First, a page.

Member post originally published on the Last9 blog by Prathamesh Sonpatki

A detailed checklist of points you should consider before choosing a monitoring system

By virtue of being a ‘managed’ monitoring partner, we speak to a tonne of clients on how to go about choosing the right monitoring systems. While a good chunk of our conversations revolve around transparency and costs, (given how a chunk of folks we speak with are bruised with large bills from incumbents) a lot of the technical day-to-day product necessities get lost in translation.

We’ve had examples of ‘upper management’ buying monitoring products only to realise folks on the floor are not as comfortable with features (taming high cardinality), or simple UI/UX (think dashboards, health, metrics usage etc..) that guide and abets an SRE do better.

So here’s a simple checklist of sorts anyone can use before narrowing in on a monitoring system:

Scalability — High Cardinality

If you’re blessed with more customers, and have to add more engineers to match this growth, scaling monitoring becomes apparent as systems struggle to keep pace with business. From engineering to customers; a monitoring product needs to be simple and intuitive for the engineering team, and match the growth and scale of customers being onboarded.

So the first step is to check how well a monitoring solution can scale.

Sidenote: Think monitoring for 40+ million concurrent users. (We call this “Cricket Scale”)


All monitoring systems should be accountable for their own uptime guarantees and how reliable they can be. ‘Who’s monitoring the monitoring system’ – I believe not enough folks ask this. By having guarantees, and clawbacks, customers can have more accountability for the performance of a managed system.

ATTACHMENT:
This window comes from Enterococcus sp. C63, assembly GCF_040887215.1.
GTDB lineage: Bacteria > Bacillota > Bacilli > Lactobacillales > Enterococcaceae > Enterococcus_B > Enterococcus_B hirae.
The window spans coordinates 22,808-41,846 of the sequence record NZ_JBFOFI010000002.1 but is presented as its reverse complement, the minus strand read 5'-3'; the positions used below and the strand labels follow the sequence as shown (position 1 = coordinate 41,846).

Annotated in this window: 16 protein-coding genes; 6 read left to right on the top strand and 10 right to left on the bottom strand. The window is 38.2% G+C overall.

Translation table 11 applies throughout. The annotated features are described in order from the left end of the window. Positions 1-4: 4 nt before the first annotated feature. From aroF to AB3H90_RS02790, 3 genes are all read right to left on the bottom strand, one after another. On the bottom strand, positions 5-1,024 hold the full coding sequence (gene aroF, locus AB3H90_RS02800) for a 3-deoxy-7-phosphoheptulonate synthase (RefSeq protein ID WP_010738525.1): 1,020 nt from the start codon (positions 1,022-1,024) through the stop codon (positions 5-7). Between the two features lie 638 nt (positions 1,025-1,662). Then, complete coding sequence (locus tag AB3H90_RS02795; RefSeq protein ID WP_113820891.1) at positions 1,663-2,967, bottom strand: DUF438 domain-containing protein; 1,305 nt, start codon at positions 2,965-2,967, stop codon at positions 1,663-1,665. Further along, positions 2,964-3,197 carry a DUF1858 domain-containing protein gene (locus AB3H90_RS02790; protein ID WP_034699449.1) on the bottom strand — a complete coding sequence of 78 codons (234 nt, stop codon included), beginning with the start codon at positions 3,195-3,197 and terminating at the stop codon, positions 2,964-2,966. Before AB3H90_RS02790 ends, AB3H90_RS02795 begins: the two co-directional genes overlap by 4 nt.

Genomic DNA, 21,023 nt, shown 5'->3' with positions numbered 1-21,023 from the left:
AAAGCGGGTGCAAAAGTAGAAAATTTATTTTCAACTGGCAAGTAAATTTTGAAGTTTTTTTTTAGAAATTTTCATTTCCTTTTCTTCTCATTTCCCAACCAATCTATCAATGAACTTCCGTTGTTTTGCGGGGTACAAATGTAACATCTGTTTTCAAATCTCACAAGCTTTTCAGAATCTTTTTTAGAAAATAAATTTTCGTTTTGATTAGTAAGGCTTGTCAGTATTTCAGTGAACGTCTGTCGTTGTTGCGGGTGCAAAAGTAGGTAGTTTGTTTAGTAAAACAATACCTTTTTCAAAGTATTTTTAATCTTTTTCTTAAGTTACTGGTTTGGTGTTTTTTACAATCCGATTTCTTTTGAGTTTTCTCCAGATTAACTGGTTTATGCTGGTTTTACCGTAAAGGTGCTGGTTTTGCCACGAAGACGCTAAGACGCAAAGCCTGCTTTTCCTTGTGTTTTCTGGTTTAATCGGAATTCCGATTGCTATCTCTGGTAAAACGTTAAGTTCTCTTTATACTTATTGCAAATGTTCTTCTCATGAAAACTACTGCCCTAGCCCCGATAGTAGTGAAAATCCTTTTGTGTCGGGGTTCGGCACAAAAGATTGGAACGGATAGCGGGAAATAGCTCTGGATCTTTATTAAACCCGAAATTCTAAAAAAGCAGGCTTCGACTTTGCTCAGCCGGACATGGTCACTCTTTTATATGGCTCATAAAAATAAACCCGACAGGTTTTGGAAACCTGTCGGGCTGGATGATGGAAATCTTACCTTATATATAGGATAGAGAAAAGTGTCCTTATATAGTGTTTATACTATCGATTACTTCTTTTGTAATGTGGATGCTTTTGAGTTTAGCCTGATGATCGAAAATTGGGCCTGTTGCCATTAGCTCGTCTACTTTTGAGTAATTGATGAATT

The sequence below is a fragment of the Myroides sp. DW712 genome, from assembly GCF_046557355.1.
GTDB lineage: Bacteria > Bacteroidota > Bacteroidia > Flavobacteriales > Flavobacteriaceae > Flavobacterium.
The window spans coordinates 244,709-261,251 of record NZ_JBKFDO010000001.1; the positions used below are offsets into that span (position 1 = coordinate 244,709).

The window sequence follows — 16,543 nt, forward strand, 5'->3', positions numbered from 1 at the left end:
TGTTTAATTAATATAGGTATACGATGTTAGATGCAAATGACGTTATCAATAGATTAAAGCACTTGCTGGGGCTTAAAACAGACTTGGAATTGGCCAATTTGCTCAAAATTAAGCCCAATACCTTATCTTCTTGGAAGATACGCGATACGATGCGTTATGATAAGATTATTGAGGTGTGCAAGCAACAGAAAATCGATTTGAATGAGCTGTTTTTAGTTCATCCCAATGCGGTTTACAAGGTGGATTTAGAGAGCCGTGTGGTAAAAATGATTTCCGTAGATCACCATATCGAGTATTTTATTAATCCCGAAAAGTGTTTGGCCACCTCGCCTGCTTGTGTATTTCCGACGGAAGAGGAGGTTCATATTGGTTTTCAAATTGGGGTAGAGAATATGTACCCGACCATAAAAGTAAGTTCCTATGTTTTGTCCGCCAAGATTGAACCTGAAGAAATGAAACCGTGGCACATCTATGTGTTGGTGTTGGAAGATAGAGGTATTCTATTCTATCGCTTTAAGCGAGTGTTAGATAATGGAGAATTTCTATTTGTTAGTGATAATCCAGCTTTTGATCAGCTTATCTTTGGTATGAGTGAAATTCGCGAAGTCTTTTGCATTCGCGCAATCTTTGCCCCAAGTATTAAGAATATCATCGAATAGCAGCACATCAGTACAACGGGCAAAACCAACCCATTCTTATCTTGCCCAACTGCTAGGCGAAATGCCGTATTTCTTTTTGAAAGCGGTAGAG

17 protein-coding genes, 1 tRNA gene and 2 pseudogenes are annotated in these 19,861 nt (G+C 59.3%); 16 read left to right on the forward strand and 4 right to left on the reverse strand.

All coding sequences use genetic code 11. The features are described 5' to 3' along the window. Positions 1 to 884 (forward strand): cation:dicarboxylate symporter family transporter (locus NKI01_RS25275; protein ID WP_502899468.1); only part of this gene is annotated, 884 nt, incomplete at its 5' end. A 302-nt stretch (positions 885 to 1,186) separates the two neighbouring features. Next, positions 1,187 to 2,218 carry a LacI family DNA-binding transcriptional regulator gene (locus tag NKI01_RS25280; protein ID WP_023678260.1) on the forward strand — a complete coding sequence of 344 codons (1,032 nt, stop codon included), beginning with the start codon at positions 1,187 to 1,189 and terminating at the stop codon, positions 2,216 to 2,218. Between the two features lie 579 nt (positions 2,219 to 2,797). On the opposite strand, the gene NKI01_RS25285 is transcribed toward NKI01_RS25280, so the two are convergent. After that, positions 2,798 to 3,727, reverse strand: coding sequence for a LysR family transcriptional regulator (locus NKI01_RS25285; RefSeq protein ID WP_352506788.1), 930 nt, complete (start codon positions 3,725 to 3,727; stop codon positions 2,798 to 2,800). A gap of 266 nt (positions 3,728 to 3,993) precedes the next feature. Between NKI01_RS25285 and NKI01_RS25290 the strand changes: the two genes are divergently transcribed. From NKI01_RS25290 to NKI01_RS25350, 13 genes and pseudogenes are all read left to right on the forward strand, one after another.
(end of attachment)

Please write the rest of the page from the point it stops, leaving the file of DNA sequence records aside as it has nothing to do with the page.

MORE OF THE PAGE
And no, Open Source does not mean it’s cheap.

After all, there’s no point in having a monitoring system if it can’t guarantee uptimes itself. For example: At Last9, we offer clawbacks when our monitoring system is down. This guarantees and improves accountability among our customers.

Mean Time To Detect (MTTD)

The core of a good monitoring system is to reduce MTTDs. A well-thought-out product will have simple and easy alerting, have strong pattern matchmaking and anomaly detection solutions and help/guide an SRE to eke out more from their system. Products that are obsessed with a UX-first approach tend to reduce MTTDs and costs for practitioners.

Among all the points mentioned, this is the one that will matter the most for an SRE on the floor who’s tasked with scaling and managing a monitoring system.

Data Exploration

Storing data is the easy part, providing avenues to explore and dissect is the hard one. A monitoring system should be able to accelerate queries and provide results ASAP, and not crash when multiple people are using it.

These issues are extremely prevalent in e-commerce, ride-sharing, video streaming, and foodtech companies. Most business and product teams are dissuaded from exploring their own data because of how fragile the system is.

Exploration should be rated in two categories:

  1. Ability to rake in Cardinality.
  2. A visual health board of Alerting rules.

Engineering Overheads

This is one of the most overlooked points when choosing a monitoring solution. A good monitoring solution should not just reduce storage and exploration costs. It should ultimately be intuitive and simple enough to reduce engineering overheads.

Most orgs we talk with don’t factor in the cost of engineering salaries it takes to run a scale and manage a monitoring system. These have to be slashed if you have a managed partner who navigates these complexities for a customer.